Dutch roundup: Brewer's pension fined for risk failings
The €200m pension fund of Dutch brewer Bavaria has been issued a €10,000 fine by supervisor DNB as it illegally raised its risk profile while it had a funding shortfall.
The watchdog said the scheme had dropped its interest rate hedge on its liabilities from 72% to 56% in 2014, while not reducing investment risk in other asset classes to compensate.
It described the issue as a “serious, long-lasting and culpable violation”, as underfunded schemes are not allowed to increase their risk profile.
The Pensioenfonds Bavaria has hardly benefited from the hedge reduction, which was meant to improve its position when interest rates rise. As the interest rate has dropped further during the past few years, the reduced hedge had a negative effect on returns, causing a loss of 1.2% over 2015.
Although the scheme’s board didn’t agree with the fine, it indicated that it would not appeal because of the ensuing costs as well as the fact that it is in a liquidation process.
Bavaria said the fine won’t affect the scheme’s financial position nor the collective value transfer to the general pension fund (APF) of insurer Centraal Beheer, scheduled for 1 April.
Elsewhere, SBZ, the €5.3bn pension fund for the care insurance sector, said 16 financial firms with approximately 400 workers joined during the past six months.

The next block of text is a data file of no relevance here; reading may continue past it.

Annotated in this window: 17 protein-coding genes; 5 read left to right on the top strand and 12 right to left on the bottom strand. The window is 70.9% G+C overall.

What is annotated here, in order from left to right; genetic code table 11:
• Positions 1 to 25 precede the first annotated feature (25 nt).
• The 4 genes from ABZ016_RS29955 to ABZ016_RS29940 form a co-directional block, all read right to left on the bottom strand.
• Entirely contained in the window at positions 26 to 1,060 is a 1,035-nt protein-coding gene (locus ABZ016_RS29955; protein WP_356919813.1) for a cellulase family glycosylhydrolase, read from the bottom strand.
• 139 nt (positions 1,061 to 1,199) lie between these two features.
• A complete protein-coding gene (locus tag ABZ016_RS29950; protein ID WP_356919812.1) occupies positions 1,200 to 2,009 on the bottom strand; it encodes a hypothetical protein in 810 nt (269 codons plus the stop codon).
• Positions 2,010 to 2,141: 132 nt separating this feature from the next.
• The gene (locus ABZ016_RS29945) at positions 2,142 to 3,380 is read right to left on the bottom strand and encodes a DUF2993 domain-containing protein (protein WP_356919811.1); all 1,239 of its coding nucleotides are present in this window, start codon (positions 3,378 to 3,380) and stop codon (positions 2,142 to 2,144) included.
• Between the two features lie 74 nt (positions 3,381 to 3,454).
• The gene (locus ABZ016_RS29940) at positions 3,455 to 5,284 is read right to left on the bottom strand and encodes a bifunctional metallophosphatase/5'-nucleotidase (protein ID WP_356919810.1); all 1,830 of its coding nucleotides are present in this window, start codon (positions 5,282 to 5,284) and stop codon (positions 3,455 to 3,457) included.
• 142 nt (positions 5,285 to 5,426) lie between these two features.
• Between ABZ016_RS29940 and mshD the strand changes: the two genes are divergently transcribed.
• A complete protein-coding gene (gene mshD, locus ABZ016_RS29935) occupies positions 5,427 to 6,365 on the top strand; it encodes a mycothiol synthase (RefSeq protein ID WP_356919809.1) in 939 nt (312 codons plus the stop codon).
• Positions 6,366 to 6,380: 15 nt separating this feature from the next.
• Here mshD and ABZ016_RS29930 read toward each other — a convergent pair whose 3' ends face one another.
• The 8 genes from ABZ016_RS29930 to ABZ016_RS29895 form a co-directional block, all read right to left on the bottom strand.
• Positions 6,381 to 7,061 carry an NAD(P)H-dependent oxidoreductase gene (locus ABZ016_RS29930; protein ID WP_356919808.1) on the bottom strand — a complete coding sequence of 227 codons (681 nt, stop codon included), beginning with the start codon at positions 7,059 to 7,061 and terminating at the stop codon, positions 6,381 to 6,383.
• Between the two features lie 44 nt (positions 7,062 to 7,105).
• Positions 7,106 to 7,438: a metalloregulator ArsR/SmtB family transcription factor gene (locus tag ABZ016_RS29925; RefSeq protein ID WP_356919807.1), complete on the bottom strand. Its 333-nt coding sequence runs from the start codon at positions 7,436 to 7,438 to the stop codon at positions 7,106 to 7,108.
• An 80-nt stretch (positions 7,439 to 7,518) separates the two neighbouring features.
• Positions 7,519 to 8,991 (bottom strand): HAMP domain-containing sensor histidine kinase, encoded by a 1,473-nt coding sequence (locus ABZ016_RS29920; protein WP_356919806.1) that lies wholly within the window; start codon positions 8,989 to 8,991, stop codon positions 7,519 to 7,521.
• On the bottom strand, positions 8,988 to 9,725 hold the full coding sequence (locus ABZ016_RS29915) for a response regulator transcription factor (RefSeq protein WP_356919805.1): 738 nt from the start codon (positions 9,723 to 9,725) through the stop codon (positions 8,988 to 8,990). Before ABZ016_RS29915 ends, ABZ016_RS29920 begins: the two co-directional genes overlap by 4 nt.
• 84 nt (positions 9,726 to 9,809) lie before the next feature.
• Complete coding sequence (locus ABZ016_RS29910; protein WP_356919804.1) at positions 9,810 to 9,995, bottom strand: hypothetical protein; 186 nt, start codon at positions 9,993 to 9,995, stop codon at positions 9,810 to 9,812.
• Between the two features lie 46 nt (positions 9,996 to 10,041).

This fits its plan to grow in order to increase its sustainability. SBZ, a non-mandatory industry-wide pension fund, expects that larger companies will follow suit.
Last year, the pension fund said it would start looking actively for employers in the financial sector who could potentially join, as part of a policy similar to the strategy of funds such as PGB, PME, and PNO Media.
Adri van der Wurff, the scheme’s independent chairman, said that SBZ was in touch with banks as well as insurers.
Companies with relatively small schemes were keen to place them into larger entities elsewhere, van der Wurff said.
A new inflow would compensate for the falling number of active participants at SBZ, which loses approximately 5% of workers annually.
“This way, we can make sure that the costs per participant will remain the same,” explained Van der Wurff.
The pension funds that have joined SBZ are predominantly small insurers, with the 80-staff Zurich Benelux being the largest employer.
SBZ now services almost fifty employers, with 11,500 workers in total. Its funding stood at 105.9% at the end of 2016.